What does Brexit mean for the next presidential election?

Friday, June 24, 2016

In Scotland to visit one of his money-losing golf courses, Donald Trump congratulated Britain on its vote to leave the European Union, saying he was happy to see people take their countries back.

Stock markets weren't so sure about the Brexit vote.

The U.S stock market dropped about 2 percent on open but was coming back at press time.

Markets were down 2.4 percent in London, 6 percent in Frankfurt and 8 percent in France and Spanish and European bank stocks were headed for their sharpest one-day drops ever.

English voters favored leaving the European Union 52 to 48 percent, and Prime Minister David Cameron is resigning.

Scotland, which rejected the idea of leaving the UK in a vote two years ago, may revisit the issue, and the British pound and euro were both down by record amounts.

The upside is that the Federal Reserve is not likely to raise interest rates any time soon, and there might be some bargains for investors willing to take a chance.

You probably don't want to check your 401K or other retirement accounts today if they're heavily invested in the stock markets, and you'll pay a relative premium if you try to find a safe haven in gold, the yen or U.S. treasury notes.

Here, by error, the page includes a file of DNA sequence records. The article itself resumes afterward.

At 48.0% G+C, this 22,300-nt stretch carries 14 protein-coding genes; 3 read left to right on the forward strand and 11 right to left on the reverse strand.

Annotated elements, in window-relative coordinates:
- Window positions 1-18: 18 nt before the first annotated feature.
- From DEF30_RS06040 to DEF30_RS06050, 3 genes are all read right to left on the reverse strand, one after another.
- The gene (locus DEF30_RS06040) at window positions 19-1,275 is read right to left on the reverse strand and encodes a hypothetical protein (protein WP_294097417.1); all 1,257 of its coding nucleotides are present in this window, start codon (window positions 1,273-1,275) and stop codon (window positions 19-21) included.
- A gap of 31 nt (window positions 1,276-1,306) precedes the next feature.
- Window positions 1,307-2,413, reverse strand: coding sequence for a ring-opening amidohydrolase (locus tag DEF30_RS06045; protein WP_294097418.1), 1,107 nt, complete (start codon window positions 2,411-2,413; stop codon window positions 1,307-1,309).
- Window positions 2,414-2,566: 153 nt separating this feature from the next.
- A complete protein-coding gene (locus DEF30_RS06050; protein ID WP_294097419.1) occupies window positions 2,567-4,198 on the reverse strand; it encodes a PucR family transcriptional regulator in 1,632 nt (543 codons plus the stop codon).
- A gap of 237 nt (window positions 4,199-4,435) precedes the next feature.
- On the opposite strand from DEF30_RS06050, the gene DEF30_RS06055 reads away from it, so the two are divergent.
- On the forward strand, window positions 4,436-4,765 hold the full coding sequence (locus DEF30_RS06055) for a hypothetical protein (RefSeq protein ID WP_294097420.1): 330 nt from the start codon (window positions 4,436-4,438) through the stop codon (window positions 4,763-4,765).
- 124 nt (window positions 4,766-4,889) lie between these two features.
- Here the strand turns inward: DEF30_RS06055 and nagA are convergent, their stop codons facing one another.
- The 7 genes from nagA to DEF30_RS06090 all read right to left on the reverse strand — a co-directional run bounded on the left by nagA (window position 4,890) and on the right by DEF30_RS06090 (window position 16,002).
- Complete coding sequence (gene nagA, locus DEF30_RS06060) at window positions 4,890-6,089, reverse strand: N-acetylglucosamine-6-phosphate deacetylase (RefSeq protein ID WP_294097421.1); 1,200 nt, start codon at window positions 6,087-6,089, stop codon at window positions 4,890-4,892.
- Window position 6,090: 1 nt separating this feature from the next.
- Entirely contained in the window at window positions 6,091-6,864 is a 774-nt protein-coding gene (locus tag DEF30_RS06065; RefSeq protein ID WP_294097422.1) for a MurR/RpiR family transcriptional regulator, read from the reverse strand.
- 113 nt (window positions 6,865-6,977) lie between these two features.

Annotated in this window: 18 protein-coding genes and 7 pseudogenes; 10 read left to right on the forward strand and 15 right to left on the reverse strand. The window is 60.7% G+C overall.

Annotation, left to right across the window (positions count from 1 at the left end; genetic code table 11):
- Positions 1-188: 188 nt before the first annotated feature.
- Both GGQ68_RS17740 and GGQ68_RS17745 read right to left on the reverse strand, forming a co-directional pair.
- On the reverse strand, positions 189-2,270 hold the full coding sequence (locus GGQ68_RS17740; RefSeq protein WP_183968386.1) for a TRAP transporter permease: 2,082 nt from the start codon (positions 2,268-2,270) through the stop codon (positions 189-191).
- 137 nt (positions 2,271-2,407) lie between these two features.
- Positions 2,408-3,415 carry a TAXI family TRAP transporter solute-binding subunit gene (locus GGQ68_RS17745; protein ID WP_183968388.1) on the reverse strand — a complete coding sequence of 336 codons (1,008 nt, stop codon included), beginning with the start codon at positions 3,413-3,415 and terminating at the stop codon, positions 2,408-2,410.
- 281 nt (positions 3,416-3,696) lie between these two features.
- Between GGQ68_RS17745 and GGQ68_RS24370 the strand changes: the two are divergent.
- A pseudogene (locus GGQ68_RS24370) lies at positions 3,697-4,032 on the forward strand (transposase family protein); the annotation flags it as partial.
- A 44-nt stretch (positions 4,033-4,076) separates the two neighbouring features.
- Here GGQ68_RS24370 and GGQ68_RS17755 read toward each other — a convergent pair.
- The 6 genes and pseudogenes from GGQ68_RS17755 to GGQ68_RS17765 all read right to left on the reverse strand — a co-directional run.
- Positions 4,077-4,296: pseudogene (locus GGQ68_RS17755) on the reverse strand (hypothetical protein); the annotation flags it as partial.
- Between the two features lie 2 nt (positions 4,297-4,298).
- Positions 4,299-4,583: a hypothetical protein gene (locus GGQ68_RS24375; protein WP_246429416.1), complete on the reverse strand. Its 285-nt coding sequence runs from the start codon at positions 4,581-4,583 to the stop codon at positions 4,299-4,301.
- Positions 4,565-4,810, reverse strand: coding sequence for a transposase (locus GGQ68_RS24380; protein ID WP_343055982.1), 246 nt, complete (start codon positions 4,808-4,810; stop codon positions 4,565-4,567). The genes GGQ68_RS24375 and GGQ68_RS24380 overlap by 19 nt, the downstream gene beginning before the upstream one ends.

"In the US there is a clear parallel between the rise of Donald Trump... and what is going on in the U.K. and the rest of Europe," said Rob Carnell, U.S. economist at ING-DiBa in a story by The Associated Press. "The recovery has left large swathes of the population behind, and this is their protest."

"I think this vote has been a vote against open and integrated societies, quite frankly," said Guntram Wolff, director of the Breugel think tank in Brussel. "And I think the sentiment in many other European countries...would be to say, we will not counter that, we are so fearful, that we will basically try to counter populism by following the same road and be more protectionist," he said in the same AP story.

It will take a while for the markets to sort things out, and there's a possibility of more defections from the European Union, but Thursday's vote should give some indication of the results we can expect from our own election this fall.

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  • Americans don't really care what happens in Great Britain. The United States isn't Great Britain nor is it attached to it in any way. Our country usually votes in " blocks" that have various interests. These really don't change. Great Britain could sink into the ocean tomorrow and it wouldn't change how these " blocks " vote.


    -- Posted by bob s on Sat, Jun 25, 2016, at 2:27 PM
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